Cerebrovascular atherosclerosis in type III hyperlipidemia is modulated by variation in the Apolipoprotein A5 gene
European Journal of Medical Research volume 16, Article number: 79 (2011)
Type III Hyperlipoproteinemia is a rare lipid disorder with a frequency of 1-5 in 5000. It is characterized by the accumulation of triglyceride rich lipoproteins and patients are at increased risk of developping atherosclerosis. Type III HLP is strongly associated with the homozygous presence of the ε2 allele of the APOE gene.
However only about 10% of subjects with APOE2/2 genotype develop hyperlipidemia and it is therefore assumed that further genetic and environmental factors are necessary for the expression of disease. It has recently been shown that variation in the APOA5 gene is one of these co-factors. The aim of this study is to investigate the development of cerebrovascular atherosclerosis in patients with Type III hyperlipoproteinemia (Type III HLP) and the role of variation in the APOA5 gene as a risk factor.
60 patients with type III hyperlipidemia and ApoE2/2 genotype were included in the study after informed consent. The presence of cerebrovascular atherosclerosis was investigated using B-mode ultra-sonography of the carotid artery. Serum lipid levels were measured by standard procedures. The APOE genotype and the 1131T > C and S19W SNPs in the APOA5 gene and the APOC3 sstI SNP were determined by restriction isotyping Allele frequencies were determined by gene counting and compared using Fisher's exact test. Continuous variables were compared using the Mann Whitney test. A p value of 0.05 or below was considered statistically significant. Analysis was performed using Statistica 7 software.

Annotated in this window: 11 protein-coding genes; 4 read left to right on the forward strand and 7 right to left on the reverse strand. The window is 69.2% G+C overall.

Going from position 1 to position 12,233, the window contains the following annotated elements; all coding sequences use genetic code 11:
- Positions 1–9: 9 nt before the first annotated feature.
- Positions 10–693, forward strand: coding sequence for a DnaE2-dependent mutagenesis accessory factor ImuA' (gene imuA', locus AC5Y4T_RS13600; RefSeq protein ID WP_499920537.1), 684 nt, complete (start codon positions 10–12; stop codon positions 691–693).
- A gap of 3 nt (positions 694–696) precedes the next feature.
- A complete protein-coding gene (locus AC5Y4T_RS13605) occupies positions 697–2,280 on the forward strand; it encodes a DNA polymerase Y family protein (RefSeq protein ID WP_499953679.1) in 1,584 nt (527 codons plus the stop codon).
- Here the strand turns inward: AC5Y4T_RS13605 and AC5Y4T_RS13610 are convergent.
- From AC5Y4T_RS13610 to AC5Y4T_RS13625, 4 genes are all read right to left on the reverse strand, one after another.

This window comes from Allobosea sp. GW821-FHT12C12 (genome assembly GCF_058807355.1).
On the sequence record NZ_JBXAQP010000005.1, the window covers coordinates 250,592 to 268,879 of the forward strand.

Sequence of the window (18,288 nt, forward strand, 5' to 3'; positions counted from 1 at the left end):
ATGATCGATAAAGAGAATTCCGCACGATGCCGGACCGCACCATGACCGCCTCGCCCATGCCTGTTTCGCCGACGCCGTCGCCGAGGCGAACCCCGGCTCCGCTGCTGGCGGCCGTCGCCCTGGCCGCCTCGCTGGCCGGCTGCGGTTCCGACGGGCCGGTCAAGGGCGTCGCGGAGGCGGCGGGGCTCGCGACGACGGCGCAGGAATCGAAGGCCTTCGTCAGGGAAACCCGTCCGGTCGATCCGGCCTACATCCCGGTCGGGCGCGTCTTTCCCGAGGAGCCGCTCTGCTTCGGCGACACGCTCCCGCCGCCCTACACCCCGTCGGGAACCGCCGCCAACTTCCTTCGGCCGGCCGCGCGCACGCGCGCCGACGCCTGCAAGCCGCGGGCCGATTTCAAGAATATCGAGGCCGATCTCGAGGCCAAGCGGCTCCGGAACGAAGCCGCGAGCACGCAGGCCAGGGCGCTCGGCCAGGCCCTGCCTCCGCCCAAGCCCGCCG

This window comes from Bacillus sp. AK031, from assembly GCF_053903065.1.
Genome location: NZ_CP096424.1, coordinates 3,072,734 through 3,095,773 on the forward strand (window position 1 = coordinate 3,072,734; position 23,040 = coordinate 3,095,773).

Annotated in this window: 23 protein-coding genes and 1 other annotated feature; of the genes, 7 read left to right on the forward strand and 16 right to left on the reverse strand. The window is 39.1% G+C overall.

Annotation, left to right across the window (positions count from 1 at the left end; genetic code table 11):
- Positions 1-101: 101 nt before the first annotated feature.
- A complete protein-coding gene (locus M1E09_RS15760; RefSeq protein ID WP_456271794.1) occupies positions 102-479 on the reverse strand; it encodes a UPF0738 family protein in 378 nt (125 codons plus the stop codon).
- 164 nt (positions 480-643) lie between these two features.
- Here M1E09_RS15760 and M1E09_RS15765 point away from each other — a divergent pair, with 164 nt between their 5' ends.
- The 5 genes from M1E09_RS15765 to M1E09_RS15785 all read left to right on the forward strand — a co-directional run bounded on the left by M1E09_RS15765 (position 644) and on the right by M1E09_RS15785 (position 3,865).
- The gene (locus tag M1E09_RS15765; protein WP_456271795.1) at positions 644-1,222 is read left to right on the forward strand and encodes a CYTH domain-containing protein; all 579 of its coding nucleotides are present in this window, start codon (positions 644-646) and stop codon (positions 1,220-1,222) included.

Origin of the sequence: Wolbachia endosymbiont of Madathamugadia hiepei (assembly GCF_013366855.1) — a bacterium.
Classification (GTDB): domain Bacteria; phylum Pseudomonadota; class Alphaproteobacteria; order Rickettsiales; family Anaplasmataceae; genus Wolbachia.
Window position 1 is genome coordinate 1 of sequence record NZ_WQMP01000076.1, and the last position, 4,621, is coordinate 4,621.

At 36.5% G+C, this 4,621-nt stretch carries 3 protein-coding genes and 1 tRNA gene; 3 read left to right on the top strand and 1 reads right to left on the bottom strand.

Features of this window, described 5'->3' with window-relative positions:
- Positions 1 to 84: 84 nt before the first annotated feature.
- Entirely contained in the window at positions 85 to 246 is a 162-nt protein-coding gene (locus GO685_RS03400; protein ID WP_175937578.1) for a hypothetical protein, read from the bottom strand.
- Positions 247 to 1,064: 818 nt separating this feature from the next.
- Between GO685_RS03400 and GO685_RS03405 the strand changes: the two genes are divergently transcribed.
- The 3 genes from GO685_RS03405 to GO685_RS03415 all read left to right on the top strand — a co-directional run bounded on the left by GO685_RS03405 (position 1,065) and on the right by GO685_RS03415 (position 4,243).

The incidence of the APOA5 SNPs, -1131T > C and S19W and the APOC3 sstI SNP were determined as a potential risk modifier. After correction for conventional risk factors, the C allele of the 1131T > C SNP in the APOA5 gene was associated with an increased risk for the development of carotid plaque in patients with Type III HLP with an odds ratio of 3.69. Evaluation of the genotype distribution was compatible with an independent effect of APOA5.
The development of atherosclerosis in patients with Type III HLP is modulated by variation in the APOA5 gene.